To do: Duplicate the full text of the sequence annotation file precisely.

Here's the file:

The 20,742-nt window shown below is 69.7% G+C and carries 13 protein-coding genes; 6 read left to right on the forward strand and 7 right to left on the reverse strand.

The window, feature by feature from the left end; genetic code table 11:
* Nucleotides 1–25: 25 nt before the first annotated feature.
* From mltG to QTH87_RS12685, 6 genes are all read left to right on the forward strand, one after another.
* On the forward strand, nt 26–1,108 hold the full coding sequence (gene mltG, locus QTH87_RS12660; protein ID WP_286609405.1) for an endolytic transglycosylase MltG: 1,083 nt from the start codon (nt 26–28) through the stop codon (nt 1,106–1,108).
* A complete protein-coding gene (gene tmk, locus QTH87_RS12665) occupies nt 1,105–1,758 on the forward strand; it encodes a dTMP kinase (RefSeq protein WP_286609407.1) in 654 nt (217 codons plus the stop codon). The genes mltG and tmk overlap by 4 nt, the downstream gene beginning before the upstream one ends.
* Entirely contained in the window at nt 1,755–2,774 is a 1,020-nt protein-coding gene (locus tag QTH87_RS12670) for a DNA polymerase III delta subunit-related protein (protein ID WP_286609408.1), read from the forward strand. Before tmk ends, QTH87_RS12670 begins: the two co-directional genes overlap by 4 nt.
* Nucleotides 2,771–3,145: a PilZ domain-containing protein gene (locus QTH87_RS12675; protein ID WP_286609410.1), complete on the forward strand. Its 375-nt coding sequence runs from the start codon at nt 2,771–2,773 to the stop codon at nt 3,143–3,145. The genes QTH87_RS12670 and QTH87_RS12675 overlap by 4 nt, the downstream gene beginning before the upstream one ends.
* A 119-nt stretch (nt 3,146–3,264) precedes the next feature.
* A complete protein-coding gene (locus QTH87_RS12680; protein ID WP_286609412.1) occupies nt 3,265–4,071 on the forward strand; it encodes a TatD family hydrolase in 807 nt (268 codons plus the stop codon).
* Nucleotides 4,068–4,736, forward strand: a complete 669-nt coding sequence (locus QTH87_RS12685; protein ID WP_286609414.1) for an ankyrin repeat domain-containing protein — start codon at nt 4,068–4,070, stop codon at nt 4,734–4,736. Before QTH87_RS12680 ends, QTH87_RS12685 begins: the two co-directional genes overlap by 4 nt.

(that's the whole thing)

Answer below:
The 20,742-nt window shown below is 69.7% G+C and carries 13 protein-coding genes; 6 read left to right on the forward strand and 7 right to left on the reverse strand.

The window, feature by feature from the left end; genetic code table 11:
* Nucleotides 1–25: 25 nt before the first annotated feature.
* From mltG to QTH87_RS12685, 6 genes are all read left to right on the forward strand, one after another.
* On the forward strand, nt 26–1,108 hold the full coding sequence (gene mltG, locus QTH87_RS12660; protein ID WP_286609405.1) for an endolytic transglycosylase MltG: 1,083 nt from the start codon (nt 26–28) through the stop codon (nt 1,106–1,108).
* A complete protein-coding gene (gene tmk, locus QTH87_RS12665) occupies nt 1,105–1,758 on the forward strand; it encodes a dTMP kinase (RefSeq protein WP_286609407.1) in 654 nt (217 codons plus the stop codon). The genes mltG and tmk overlap by 4 nt, the downstream gene beginning before the upstream one ends.
* Entirely contained in the window at nt 1,755–2,774 is a 1,020-nt protein-coding gene (locus tag QTH87_RS12670) for a DNA polymerase III delta subunit-related protein (protein ID WP_286609408.1), read from the forward strand. Before tmk ends, QTH87_RS12670 begins: the two co-directional genes overlap by 4 nt.
* Nucleotides 2,771–3,145: a PilZ domain-containing protein gene (locus QTH87_RS12675; protein ID WP_286609410.1), complete on the forward strand. Its 375-nt coding sequence runs from the start codon at nt 2,771–2,773 to the stop codon at nt 3,143–3,145. The genes QTH87_RS12670 and QTH87_RS12675 overlap by 4 nt, the downstream gene beginning before the upstream one ends.
* A 119-nt stretch (nt 3,146–3,264) precedes the next feature.
* A complete protein-coding gene (locus QTH87_RS12680; protein ID WP_286609412.1) occupies nt 3,265–4,071 on the forward strand; it encodes a TatD family hydrolase in 807 nt (268 codons plus the stop codon).
* Nucleotides 4,068–4,736, forward strand: a complete 669-nt coding sequence (locus QTH87_RS12685; protein ID WP_286609414.1) for an ankyrin repeat domain-containing protein — start codon at nt 4,068–4,070, stop codon at nt 4,734–4,736. Before QTH87_RS12680 ends, QTH87_RS12685 begins: the two co-directional genes overlap by 4 nt.